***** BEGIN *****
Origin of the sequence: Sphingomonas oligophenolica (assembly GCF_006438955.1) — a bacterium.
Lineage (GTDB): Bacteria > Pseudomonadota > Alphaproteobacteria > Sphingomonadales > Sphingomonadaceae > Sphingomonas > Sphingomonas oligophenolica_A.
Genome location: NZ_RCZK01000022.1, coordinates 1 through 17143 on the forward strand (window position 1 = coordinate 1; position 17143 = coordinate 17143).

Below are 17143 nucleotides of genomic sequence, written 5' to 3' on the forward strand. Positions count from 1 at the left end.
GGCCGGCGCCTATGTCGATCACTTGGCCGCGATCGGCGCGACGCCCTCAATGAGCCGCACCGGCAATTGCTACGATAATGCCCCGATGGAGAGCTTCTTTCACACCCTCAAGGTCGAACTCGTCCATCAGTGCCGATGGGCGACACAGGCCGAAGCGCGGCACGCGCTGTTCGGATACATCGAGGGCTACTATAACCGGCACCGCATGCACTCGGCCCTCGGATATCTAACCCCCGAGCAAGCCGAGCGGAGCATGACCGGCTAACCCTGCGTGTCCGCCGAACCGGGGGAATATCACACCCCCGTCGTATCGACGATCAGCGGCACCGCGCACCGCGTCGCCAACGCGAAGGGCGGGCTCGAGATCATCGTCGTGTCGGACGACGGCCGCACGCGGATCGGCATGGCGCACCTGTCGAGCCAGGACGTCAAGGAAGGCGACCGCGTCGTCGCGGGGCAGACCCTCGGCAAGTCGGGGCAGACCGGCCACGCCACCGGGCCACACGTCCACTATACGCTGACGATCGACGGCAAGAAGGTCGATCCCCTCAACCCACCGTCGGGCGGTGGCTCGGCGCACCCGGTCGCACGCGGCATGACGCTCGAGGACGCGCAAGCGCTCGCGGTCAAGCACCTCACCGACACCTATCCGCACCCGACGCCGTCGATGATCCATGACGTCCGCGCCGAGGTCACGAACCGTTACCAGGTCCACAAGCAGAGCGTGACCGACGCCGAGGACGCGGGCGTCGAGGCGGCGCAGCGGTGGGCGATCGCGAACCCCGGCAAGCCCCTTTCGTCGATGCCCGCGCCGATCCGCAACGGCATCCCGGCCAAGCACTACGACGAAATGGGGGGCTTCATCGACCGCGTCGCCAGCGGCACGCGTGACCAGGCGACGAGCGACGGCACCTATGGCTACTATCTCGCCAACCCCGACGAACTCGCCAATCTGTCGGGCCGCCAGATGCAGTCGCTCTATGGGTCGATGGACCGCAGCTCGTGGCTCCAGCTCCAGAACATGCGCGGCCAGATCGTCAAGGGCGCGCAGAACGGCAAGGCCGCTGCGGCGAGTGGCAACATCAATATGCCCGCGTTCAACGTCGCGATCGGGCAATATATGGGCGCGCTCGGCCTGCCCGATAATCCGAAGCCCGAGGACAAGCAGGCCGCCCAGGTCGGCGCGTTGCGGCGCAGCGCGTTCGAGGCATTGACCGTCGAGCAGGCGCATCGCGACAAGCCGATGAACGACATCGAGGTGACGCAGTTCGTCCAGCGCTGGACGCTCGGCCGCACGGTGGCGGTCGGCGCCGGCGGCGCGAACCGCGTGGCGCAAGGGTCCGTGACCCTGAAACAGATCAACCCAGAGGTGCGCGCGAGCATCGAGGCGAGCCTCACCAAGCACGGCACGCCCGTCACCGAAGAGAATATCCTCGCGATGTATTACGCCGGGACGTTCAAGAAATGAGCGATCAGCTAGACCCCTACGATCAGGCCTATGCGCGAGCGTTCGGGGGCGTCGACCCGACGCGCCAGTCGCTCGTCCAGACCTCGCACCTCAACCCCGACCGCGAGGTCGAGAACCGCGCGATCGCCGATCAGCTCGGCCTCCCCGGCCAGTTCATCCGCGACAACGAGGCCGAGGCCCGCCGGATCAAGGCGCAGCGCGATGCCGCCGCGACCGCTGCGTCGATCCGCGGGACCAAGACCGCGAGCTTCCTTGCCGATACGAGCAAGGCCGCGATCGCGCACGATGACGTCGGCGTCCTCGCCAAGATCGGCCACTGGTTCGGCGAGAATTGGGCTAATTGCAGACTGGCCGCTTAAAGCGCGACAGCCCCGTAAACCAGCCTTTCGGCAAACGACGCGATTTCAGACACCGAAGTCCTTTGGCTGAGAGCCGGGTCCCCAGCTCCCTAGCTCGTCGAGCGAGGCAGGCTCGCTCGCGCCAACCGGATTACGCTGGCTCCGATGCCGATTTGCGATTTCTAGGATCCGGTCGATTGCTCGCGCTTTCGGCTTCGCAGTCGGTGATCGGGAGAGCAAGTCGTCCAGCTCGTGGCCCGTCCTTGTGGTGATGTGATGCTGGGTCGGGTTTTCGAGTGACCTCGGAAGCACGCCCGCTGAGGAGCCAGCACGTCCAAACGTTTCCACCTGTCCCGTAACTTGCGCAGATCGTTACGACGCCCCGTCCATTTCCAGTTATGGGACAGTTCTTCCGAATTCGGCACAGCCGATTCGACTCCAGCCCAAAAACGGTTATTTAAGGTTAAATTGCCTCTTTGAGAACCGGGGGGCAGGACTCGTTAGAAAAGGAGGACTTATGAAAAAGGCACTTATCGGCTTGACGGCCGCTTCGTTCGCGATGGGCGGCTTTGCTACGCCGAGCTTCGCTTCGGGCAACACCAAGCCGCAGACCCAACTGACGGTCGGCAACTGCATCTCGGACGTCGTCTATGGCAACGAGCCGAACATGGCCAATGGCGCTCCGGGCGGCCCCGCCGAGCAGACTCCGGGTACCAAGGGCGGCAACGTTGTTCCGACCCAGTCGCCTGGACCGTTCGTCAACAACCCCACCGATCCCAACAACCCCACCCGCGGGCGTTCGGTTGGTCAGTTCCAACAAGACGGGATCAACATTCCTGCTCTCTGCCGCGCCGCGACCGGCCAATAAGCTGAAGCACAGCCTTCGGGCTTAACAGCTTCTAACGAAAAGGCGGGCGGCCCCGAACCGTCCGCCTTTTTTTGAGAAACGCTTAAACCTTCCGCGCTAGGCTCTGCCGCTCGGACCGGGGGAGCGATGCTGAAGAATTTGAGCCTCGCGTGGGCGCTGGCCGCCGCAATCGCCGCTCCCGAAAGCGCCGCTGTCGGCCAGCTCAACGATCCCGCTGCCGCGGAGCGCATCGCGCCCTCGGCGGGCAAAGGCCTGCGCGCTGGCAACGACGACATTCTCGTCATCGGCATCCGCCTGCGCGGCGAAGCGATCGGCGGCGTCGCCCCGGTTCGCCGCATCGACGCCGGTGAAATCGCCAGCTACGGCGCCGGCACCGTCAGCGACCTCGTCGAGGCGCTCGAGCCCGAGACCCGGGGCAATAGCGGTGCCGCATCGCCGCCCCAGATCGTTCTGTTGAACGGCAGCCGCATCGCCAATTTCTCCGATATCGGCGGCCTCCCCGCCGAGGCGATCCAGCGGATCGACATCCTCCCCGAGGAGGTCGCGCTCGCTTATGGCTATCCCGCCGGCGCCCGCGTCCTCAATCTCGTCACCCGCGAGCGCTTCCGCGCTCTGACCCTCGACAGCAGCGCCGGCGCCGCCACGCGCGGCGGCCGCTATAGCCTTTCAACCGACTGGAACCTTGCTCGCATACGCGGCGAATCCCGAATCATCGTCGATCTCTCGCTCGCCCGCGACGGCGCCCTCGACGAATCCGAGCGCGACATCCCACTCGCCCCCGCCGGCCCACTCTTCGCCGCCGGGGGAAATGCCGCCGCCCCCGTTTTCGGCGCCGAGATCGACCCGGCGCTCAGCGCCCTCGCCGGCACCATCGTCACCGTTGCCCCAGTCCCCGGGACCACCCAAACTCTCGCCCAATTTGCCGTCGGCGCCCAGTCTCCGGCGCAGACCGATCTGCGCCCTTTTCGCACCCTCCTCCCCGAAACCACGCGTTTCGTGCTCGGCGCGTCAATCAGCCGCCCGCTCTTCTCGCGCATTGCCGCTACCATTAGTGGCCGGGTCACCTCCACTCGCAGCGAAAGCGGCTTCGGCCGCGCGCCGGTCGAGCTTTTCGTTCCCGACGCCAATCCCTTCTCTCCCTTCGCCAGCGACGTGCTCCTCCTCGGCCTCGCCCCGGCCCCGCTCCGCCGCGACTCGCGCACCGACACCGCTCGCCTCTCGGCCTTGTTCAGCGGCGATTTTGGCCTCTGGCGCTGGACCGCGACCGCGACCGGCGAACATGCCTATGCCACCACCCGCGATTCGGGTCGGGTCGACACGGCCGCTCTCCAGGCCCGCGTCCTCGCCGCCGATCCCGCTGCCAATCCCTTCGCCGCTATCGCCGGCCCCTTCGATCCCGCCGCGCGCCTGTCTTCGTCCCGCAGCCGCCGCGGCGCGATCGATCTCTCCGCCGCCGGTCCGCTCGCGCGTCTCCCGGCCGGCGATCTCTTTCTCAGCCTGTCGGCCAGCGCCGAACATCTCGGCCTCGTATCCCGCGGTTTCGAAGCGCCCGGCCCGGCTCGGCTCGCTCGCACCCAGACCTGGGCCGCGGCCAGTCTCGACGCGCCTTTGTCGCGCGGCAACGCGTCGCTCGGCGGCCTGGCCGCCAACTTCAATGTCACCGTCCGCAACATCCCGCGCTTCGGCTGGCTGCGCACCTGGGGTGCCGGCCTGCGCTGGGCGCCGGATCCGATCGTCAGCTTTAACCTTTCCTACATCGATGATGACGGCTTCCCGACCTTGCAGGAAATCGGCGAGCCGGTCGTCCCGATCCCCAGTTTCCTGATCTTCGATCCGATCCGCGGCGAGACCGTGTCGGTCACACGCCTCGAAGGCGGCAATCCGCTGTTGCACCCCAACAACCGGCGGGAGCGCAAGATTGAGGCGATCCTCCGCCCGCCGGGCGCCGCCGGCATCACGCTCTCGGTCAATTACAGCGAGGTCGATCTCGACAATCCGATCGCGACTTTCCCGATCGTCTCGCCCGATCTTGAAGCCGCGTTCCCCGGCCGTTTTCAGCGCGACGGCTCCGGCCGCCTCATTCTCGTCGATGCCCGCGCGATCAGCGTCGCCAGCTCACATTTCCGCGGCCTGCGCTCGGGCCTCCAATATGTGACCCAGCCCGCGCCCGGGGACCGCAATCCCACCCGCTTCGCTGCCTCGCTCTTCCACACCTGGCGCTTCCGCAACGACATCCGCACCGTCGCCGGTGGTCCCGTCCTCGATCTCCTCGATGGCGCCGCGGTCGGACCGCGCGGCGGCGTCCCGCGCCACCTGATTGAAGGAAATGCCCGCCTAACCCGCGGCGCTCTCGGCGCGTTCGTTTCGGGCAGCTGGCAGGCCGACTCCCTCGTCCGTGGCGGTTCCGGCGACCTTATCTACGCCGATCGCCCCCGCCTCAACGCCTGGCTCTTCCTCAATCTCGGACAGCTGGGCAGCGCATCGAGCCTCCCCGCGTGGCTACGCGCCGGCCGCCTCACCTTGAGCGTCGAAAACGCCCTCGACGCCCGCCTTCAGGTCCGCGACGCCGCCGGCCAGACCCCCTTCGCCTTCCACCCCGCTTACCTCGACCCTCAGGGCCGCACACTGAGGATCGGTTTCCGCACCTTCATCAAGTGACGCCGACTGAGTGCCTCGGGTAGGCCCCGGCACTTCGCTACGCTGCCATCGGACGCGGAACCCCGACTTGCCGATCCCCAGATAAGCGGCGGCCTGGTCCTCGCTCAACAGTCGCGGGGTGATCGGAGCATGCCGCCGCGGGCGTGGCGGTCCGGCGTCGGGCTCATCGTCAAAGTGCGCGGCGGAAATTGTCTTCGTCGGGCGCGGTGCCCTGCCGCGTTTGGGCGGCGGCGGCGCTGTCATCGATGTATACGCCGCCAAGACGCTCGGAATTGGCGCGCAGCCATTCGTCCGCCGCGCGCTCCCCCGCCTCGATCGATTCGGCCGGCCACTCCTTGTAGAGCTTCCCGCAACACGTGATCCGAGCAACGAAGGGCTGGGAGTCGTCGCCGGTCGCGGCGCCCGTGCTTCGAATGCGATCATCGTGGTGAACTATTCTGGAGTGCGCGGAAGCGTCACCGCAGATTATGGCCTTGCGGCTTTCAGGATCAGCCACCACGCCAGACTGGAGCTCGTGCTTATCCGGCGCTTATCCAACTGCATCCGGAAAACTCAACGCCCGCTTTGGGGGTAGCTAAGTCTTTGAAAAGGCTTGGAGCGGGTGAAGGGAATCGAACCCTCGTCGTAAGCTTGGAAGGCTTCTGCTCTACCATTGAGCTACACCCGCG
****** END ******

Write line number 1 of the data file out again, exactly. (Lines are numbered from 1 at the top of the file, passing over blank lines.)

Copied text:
Origin of the sequence: Sphingomonas oligophenolica (assembly GCF_006438955.1) — a bacterium.